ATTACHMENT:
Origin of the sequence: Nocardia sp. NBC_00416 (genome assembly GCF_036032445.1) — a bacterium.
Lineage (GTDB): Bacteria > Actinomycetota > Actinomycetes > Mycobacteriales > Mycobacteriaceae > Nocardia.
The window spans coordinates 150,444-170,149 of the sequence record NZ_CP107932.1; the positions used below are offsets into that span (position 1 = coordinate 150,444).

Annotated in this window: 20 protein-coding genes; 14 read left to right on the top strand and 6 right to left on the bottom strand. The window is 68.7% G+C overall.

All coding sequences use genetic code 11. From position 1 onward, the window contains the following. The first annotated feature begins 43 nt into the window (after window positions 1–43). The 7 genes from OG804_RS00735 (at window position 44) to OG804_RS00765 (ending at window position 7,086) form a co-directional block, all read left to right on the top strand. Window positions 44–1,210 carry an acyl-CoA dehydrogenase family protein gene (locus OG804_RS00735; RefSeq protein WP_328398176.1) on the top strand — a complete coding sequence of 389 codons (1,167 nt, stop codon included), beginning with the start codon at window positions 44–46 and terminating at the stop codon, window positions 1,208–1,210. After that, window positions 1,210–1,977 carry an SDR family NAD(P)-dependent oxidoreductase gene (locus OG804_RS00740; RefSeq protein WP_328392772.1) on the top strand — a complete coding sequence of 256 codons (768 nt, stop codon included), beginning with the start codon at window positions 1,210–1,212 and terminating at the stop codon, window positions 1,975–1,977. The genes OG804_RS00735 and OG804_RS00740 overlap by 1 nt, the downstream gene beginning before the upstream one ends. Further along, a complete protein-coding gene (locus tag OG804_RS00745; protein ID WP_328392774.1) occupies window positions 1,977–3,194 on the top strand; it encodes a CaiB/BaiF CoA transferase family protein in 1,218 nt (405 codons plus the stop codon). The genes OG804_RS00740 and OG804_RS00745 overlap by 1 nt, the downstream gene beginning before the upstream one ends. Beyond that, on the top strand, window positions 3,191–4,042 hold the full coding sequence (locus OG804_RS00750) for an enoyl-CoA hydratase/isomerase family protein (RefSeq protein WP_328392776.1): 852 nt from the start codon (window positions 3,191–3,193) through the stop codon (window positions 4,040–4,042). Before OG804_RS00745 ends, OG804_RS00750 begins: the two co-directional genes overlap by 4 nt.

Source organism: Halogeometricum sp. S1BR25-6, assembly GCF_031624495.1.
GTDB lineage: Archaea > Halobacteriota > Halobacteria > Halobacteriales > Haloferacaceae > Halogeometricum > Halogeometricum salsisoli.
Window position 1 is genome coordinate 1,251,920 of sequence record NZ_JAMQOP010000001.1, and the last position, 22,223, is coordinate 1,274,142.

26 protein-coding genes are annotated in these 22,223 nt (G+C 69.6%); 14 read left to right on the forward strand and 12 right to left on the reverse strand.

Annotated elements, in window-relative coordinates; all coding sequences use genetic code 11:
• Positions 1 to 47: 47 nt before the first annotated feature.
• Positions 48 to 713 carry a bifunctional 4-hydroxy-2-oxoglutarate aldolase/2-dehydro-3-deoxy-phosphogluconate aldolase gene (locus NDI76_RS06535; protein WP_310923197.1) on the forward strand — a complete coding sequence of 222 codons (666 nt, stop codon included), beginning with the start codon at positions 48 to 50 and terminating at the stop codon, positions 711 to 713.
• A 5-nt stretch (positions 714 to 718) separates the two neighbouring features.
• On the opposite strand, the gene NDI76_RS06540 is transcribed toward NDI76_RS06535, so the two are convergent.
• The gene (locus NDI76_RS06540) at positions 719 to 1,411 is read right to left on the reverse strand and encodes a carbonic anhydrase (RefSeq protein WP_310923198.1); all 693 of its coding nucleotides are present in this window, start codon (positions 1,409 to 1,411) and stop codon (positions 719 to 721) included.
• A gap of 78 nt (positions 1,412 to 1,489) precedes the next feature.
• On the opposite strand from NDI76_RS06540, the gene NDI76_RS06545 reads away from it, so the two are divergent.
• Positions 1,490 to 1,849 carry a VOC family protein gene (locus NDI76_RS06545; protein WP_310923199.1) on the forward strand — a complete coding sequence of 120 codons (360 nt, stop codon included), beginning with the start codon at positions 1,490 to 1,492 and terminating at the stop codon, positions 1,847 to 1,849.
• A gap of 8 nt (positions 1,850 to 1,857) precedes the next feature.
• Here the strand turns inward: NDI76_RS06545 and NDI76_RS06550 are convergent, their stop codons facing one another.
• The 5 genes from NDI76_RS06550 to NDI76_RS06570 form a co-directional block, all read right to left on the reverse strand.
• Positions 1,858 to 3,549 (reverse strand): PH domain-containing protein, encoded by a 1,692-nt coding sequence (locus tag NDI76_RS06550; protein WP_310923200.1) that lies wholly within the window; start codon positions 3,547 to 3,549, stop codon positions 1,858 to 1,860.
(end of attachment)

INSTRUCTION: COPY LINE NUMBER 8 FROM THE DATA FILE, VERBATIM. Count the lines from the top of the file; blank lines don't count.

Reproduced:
Window position 1 is genome coordinate 1,251,920 of sequence record NZ_JAMQOP010000001.1, and the last position, 22,223, is coordinate 1,274,142.